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‘The gang concept almost never works’: Senators struggle to end shutdown

“The gang concept almost never works. And when it does, the people who were part of the gang are almost always sorry they were part of the gang,” said Sen. Roy Blunt of Missouri, the No. 4 GOP leader. | Carolyn Kaster/AP Photo

government shutdown

A bipartisan Senate group is likely to run into resistance from Trump.

Updated

A bipartisan group of senators is trying to set up a gang to end the government shutdown. But Senate leaders might as well be an anti-gang task force.

About a dozen Democratic and Republican senators are beginning member-to-member and staff level conversations on how to break the deadlock between President Donald Trump and Democratic leaders, who are not even talking any more about how to reopen the government. But few senators believe the group has a real shot at success, given that its chief goal is at odds with Trump’s current hard-line stance. And party leaders aren’t offering much encouragement.

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The new gang’s hope is that the president can be convinced to open the government up and take up an immigration package that would enhance border security and offer protections for young immigrants and people under Temporary Protected Status.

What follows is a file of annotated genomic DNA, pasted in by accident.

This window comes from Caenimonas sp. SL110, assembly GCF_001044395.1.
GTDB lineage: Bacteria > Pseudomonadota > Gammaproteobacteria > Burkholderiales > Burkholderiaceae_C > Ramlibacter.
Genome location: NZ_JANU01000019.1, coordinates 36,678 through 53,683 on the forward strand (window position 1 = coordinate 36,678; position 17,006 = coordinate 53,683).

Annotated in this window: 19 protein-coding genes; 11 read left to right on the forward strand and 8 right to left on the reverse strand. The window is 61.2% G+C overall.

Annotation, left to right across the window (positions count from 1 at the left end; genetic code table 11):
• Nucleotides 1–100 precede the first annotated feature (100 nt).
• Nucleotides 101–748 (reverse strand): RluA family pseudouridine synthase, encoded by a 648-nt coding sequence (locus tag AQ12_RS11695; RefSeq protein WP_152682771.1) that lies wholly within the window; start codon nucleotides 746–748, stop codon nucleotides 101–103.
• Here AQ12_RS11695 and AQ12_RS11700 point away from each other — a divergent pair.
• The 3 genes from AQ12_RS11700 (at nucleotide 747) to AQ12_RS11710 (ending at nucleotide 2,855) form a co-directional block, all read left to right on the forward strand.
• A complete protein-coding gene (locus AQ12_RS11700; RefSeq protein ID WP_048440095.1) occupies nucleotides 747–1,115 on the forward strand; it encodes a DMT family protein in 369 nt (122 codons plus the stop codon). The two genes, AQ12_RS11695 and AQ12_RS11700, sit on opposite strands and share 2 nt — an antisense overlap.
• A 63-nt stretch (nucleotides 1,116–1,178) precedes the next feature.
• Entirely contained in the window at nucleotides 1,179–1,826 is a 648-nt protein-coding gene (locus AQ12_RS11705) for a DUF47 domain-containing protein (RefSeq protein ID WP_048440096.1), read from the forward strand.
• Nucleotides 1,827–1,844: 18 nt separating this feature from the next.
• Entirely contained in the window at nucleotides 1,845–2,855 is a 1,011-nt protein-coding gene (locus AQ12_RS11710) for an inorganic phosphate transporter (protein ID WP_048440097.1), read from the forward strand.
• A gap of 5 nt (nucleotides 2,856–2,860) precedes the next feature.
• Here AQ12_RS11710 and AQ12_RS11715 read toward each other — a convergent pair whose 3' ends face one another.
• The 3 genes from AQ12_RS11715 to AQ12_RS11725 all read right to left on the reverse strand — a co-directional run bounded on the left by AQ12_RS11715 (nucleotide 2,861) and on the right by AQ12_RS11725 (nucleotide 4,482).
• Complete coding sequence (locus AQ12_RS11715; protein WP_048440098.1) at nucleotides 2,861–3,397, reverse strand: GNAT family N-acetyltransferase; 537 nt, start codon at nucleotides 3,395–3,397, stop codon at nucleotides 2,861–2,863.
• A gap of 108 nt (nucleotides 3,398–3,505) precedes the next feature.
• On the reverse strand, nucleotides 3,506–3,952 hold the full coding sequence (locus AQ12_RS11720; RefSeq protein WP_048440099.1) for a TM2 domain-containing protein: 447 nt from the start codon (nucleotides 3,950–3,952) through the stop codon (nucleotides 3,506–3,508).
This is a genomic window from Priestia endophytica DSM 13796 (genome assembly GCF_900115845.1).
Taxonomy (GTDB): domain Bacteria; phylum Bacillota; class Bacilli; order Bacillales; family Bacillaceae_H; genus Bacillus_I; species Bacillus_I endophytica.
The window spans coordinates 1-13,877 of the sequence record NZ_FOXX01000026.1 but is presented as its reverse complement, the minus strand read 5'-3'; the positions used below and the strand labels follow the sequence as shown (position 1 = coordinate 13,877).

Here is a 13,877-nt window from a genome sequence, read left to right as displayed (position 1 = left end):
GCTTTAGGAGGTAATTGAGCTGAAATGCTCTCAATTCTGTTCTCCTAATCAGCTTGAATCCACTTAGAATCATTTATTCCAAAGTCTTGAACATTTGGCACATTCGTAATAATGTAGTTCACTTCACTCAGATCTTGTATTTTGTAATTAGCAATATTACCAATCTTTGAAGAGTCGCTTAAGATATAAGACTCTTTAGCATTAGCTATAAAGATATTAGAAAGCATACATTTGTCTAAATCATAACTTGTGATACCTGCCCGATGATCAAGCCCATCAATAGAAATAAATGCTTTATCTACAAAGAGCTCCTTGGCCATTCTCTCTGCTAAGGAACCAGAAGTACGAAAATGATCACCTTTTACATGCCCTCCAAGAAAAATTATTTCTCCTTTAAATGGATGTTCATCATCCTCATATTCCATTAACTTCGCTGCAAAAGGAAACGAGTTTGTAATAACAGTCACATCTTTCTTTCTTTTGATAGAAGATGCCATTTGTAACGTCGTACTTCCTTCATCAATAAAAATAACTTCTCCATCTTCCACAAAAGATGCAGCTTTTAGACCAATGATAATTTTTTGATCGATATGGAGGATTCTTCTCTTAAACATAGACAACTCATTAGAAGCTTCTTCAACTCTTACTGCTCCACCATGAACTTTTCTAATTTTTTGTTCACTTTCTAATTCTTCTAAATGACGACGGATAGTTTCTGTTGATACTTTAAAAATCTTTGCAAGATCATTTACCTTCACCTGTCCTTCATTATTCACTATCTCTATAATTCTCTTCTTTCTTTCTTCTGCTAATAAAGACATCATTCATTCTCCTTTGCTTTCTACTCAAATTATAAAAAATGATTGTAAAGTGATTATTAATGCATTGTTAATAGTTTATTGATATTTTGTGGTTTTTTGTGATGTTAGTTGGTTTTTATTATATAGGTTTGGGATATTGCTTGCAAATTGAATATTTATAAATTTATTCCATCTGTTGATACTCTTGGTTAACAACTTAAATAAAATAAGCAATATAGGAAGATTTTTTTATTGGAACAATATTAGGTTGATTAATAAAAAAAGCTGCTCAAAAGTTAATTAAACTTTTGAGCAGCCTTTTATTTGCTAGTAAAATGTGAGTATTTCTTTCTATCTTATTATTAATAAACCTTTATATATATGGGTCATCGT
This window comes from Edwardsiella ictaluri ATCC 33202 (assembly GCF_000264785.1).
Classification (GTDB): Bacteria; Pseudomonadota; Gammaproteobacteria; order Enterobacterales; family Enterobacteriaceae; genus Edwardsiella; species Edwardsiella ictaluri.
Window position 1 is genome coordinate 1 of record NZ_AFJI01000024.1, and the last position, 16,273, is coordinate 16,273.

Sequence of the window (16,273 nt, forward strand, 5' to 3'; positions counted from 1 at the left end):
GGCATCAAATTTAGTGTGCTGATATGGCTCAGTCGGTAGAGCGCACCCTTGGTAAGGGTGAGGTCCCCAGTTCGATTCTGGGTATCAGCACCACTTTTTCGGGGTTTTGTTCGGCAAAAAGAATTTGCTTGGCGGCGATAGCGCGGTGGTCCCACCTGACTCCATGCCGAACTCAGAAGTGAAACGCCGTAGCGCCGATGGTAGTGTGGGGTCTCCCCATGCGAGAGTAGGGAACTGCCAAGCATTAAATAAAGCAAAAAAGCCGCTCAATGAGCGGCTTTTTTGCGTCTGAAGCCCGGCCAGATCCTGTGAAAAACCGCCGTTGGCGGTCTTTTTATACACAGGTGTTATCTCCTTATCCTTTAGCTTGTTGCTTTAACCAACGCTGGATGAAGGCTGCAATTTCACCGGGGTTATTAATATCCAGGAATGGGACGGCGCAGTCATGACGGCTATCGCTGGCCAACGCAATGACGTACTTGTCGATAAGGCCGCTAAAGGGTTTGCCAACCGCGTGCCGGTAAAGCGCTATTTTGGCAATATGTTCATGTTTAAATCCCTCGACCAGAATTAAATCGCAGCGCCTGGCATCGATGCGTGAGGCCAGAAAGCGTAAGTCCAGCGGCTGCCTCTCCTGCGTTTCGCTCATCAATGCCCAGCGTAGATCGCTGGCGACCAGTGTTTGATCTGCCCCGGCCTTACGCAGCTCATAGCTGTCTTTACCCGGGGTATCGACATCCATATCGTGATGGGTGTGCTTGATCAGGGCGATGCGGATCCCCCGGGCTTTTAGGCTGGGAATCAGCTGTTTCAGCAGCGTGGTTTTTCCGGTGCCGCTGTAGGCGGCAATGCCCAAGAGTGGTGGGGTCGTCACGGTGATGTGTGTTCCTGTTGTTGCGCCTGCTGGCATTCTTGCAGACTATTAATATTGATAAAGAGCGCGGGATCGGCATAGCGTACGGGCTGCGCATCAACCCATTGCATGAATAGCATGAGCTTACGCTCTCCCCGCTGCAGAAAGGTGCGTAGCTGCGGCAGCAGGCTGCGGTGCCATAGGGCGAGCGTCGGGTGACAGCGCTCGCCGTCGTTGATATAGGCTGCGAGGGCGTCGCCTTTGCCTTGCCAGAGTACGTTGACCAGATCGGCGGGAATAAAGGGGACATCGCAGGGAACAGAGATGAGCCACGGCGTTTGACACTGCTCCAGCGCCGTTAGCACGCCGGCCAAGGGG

Senators are discussing sending a bipartisan letter to Trump pledging to work together on border security once the government opens up, according to a person familiar with the talks. Some of the senators huddled on the floor on Tuesday and are hoping to meet again this week.

Trump has repeatedly rejected the idea of reopening the government before getting some $ 5 billion for his border wall, and senators say there’s no reason to believe he will change his tune now that centrists are talking across party lines.

“The gang concept almost never works. And when it does, the people who were part of the gang are almost always sorry they were part of the gang,” said Sen. Roy Blunt of Missouri, the No. 4 GOP leader.

Blunt added that he can see no scenario where Republicans vote for a bill funding the government that Trump doesn’t support. And that’s the only thing that Democratic leaders are willing to take right now before they’ll even start talking about border security and immigration reform.

“If we can get Mitch to open up the government, that’s great. But they’re going to need 20 to 25 of their folks saying that before Mitch McConnell does,” said Sen. Patty Murray (D-Wash.), the No. 3 Democratic leader.

It’s not that party leaders are panning the idea of talking, but they just don’t see how it gets the government any closer to being open.

The key players have backed into their respective corners in the Capitol and White House: Senate Majority Leader Mitch McConnell (R-Ky.) has said that he won’t put anything on the floor that doesn’t get a presidential signature. And the president has been adamant he wants wall funding that Democrats won’t support.